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Water tariffs may rise!




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Get ready for a hike in water tariffs if water supplies run out.
Indeed that may just be what will become if water supplies in Johor’s Linggui Reservoir run out if 2017 turns out to be a dry and warm year.
Singapore’s Foreign Affairs Minister Vivian Balakrishnan did not however, say that there will be a hike but that  is just what it would be, if fresh water supplies run out. Balakrishnan was giving a written reply to Marine Parade GRC’s Seah Kian Peng. He said the water level at the reservoir stood at 27 per cent as of Jan 1. And should it drop to zero, it could cause “severe problems” for both Singapore and Malaysia.
Water has long been a strategic resource for both nations. As a matter of fact in 1942, Japanese invaders cut off water supplies to Singapore as  a battle tactic for their eventual victory over Singapore. In latter years, Malaysian politicians constantly leveraged on water as  a bargaining chip and also to extract political concessions from Singapore because they knew Singapore lacked water, or rather sufficient resources of it for its population which is now expected to grow on the back of immigration.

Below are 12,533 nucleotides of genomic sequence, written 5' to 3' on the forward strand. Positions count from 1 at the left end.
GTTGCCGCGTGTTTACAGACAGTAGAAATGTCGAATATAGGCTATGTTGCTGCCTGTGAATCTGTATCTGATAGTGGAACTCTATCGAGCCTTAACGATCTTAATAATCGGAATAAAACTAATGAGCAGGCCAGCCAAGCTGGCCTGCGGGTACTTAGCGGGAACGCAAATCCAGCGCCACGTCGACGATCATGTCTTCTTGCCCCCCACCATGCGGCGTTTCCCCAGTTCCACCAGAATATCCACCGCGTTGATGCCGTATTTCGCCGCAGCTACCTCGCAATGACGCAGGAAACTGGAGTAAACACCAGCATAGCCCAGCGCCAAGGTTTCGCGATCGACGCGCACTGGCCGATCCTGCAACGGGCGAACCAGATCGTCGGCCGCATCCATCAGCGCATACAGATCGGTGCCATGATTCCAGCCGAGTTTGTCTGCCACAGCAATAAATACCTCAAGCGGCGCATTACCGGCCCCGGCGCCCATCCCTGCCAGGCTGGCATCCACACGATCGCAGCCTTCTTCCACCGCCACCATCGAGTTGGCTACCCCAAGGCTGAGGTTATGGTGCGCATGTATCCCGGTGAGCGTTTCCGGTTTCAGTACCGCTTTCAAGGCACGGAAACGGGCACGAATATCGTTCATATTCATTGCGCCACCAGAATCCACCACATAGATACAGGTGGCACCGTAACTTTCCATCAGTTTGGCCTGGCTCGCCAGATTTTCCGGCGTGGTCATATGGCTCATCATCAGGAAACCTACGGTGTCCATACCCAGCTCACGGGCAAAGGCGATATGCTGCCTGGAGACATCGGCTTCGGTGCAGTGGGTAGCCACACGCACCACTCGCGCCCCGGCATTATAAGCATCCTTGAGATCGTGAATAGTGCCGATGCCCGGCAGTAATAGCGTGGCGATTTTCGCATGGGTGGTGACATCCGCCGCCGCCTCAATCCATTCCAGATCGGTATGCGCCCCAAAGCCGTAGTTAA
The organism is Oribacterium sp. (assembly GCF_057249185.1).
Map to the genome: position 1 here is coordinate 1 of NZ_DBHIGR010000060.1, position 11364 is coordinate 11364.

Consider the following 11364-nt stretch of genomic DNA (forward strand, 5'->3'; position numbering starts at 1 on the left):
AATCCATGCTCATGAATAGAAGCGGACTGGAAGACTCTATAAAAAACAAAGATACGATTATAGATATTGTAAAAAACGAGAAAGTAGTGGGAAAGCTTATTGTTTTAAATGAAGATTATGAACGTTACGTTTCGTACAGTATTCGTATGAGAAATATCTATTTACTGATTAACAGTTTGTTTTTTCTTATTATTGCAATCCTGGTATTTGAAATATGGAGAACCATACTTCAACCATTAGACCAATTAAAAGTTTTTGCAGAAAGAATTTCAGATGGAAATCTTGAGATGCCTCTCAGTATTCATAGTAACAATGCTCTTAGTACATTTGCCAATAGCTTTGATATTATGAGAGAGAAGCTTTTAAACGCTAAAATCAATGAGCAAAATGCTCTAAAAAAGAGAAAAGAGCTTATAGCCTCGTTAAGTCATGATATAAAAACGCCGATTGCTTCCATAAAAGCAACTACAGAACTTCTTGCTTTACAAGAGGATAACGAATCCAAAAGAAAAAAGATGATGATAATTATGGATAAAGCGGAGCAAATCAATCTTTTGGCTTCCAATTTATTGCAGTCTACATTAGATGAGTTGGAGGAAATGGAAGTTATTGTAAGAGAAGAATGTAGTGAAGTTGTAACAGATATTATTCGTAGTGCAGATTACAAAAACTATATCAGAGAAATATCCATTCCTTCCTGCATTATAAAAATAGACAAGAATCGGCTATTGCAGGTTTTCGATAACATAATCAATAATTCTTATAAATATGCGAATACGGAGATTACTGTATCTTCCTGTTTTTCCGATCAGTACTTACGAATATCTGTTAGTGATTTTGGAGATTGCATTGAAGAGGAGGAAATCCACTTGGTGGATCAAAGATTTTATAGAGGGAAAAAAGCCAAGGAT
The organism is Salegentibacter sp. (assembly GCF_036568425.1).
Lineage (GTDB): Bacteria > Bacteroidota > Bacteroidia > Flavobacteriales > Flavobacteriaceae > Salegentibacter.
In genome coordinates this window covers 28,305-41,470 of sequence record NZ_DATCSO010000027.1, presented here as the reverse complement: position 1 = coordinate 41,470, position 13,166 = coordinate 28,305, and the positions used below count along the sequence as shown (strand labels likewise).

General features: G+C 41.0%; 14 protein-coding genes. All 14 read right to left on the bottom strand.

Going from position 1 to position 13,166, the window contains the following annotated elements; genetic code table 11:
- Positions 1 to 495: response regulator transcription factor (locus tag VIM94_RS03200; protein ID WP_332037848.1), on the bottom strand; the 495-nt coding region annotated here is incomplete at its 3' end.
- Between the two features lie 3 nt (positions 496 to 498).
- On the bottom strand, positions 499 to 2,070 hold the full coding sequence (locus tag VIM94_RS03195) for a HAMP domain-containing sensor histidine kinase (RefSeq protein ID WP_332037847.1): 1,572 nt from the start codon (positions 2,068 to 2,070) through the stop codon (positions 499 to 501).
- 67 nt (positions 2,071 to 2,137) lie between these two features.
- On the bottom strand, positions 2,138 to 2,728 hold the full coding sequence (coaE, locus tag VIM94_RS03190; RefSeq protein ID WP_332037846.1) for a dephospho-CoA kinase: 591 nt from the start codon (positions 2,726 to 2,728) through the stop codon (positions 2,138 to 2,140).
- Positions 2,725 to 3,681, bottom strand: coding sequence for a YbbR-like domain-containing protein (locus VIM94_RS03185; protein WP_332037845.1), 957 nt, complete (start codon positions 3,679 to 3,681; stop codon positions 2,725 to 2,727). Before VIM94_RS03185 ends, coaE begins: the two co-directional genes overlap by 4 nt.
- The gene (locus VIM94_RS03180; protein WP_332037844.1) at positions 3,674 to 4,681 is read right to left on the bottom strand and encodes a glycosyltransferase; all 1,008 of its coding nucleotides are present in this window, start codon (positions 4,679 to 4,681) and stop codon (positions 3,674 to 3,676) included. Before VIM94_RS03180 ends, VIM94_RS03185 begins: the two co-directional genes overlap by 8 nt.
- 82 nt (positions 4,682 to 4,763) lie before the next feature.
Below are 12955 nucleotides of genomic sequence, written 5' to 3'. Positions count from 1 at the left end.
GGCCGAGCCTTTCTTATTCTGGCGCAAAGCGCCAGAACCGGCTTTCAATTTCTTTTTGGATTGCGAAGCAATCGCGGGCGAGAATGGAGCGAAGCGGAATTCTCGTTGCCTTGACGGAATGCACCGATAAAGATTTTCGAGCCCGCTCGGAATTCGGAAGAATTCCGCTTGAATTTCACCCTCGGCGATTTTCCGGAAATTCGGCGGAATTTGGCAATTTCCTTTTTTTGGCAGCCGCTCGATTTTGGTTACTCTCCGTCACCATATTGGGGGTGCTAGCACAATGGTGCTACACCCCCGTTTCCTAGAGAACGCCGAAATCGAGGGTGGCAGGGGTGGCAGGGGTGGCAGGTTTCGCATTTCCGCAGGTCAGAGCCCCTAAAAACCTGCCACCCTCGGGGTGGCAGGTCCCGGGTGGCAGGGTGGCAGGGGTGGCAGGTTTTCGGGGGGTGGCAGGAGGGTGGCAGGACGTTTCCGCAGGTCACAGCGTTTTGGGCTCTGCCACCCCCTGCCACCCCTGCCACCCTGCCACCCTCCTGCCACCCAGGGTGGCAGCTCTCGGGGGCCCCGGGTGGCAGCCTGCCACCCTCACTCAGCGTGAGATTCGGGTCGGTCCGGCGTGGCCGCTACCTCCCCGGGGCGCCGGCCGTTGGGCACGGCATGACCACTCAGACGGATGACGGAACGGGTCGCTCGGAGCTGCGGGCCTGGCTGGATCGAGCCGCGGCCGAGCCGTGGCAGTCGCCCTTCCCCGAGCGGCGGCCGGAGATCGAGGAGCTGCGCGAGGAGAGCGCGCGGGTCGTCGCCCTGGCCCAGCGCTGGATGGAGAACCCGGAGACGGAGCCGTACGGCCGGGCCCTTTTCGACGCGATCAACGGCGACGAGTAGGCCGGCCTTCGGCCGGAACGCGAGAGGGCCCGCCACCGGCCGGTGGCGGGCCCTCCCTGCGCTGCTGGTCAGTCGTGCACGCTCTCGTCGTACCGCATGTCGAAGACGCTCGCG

Malaysia’s knowledge of Singapore’s vulnerability stems from a 1962 Water Agreement between the two countries. That agreement, allows Singapore’s water agency PUB the exclusive right to draw up to 250 million gallons (mgd) of water from the Johor River each day. In return, Johor could buy treated water of the same volume as up to 2 per cent of the water extracted by Singapore on any given day, or about 5 mgd if Singapore draws its full entitlement of water from the Johor River.
Yet the nature of agreements is only as good as the ability of both sides to honour it, come hell or high water!
If supplies do run out, Singapore can only but expect the inevitable.
Reverse osmosis has indeed helped Singapore bring the bacon home over the last decade or so, But, the environmental impact that process cannot be isolated in the  treatment and eventual distribution and consumption of water.
But evaporation and its consequences are severe. That foreboding is what lies at the crux of relations between both nations and if water supplies run out because of global warming, Malaysia is not be held accountable by any means.

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